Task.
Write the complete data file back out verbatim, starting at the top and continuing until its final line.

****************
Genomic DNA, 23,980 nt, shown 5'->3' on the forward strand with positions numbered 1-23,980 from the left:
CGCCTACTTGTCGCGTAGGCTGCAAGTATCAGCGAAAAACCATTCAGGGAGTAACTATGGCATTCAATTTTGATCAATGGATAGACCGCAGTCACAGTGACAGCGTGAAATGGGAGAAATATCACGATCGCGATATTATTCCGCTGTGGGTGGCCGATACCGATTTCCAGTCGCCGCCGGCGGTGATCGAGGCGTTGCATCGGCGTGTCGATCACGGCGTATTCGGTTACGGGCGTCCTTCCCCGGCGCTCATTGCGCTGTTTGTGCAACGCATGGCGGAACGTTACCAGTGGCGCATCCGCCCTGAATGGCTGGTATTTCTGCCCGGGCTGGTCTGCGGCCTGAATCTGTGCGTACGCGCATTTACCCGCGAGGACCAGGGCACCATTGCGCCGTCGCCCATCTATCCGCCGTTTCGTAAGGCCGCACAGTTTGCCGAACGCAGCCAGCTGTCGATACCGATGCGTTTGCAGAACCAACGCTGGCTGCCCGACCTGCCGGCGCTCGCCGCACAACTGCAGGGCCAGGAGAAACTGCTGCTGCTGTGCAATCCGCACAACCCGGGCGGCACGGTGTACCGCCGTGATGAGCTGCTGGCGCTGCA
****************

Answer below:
Genomic DNA, 23,980 nt, shown 5'->3' on the forward strand with positions numbered 1-23,980 from the left:
CGCCTACTTGTCGCGTAGGCTGCAAGTATCAGCGAAAAACCATTCAGGGAGTAACTATGGCATTCAATTTTGATCAATGGATAGACCGCAGTCACAGTGACAGCGTGAAATGGGAGAAATATCACGATCGCGATATTATTCCGCTGTGGGTGGCCGATACCGATTTCCAGTCGCCGCCGGCGGTGATCGAGGCGTTGCATCGGCGTGTCGATCACGGCGTATTCGGTTACGGGCGTCCTTCCCCGGCGCTCATTGCGCTGTTTGTGCAACGCATGGCGGAACGTTACCAGTGGCGCATCCGCCCTGAATGGCTGGTATTTCTGCCCGGGCTGGTCTGCGGCCTGAATCTGTGCGTACGCGCATTTACCCGCGAGGACCAGGGCACCATTGCGCCGTCGCCCATCTATCCGCCGTTTCGTAAGGCCGCACAGTTTGCCGAACGCAGCCAGCTGTCGATACCGATGCGTTTGCAGAACCAACGCTGGCTGCCCGACCTGCCGGCGCTCGCCGCACAACTGCAGGGCCAGGAGAAACTGCTGCTGCTGTGCAATCCGCACAACCCGGGCGGCACGGTGTACCGCCGTGATGAGCTGCTGGCGCTGCA